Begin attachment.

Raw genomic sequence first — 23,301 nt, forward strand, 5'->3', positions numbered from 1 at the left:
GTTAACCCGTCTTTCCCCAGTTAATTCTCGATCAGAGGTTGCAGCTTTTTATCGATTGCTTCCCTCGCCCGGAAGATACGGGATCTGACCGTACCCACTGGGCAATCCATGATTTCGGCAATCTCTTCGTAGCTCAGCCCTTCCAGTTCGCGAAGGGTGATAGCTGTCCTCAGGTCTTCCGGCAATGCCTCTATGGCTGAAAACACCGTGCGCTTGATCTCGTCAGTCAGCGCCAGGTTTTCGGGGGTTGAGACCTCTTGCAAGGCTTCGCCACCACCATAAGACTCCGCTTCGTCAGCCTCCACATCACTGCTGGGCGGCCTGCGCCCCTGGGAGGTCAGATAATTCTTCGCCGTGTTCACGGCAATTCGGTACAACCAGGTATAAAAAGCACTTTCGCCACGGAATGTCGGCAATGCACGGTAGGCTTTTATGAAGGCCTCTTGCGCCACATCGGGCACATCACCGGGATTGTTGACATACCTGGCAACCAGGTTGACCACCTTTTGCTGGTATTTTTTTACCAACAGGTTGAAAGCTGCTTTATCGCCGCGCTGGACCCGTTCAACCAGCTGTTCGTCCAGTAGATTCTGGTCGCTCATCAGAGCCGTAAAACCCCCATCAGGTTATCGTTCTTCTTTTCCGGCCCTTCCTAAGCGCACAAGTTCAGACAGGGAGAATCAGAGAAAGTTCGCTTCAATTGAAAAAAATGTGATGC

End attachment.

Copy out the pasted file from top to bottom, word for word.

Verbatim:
Raw genomic sequence first — 23,301 nt, forward strand, 5'->3', positions numbered from 1 at the left:
GTTAACCCGTCTTTCCCCAGTTAATTCTCGATCAGAGGTTGCAGCTTTTTATCGATTGCTTCCCTCGCCCGGAAGATACGGGATCTGACCGTACCCACTGGGCAATCCATGATTTCGGCAATCTCTTCGTAGCTCAGCCCTTCCAGTTCGCGAAGGGTGATAGCTGTCCTCAGGTCTTCCGGCAATGCCTCTATGGCTGAAAACACCGTGCGCTTGATCTCGTCAGTCAGCGCCAGGTTTTCGGGGGTTGAGACCTCTTGCAAGGCTTCGCCACCACCATAAGACTCCGCTTCGTCAGCCTCCACATCACTGCTGGGCGGCCTGCGCCCCTGGGAGGTCAGATAATTCTTCGCCGTGTTCACGGCAATTCGGTACAACCAGGTATAAAAAGCACTTTCGCCACGGAATGTCGGCAATGCACGGTAGGCTTTTATGAAGGCCTCTTGCGCCACATCGGGCACATCACCGGGATTGTTGACATACCTGGCAACCAGGTTGACCACCTTTTGCTGGTATTTTTTTACCAACAGGTTGAAAGCTGCTTTATCGCCGCGCTGGACCCGTTCAACCAGCTGTTCGTCCAGTAGATTCTGGTCGCTCATCAGAGCCGTAAAACCCCCATCAGGTTATCGTTCTTCTTTTCCGGCCCTTCCTAAGCGCACAAGTTCAGACAGGGAGAATCAGAGAAAGTTCGCTTCAATTGAAAAAAATGTGATGC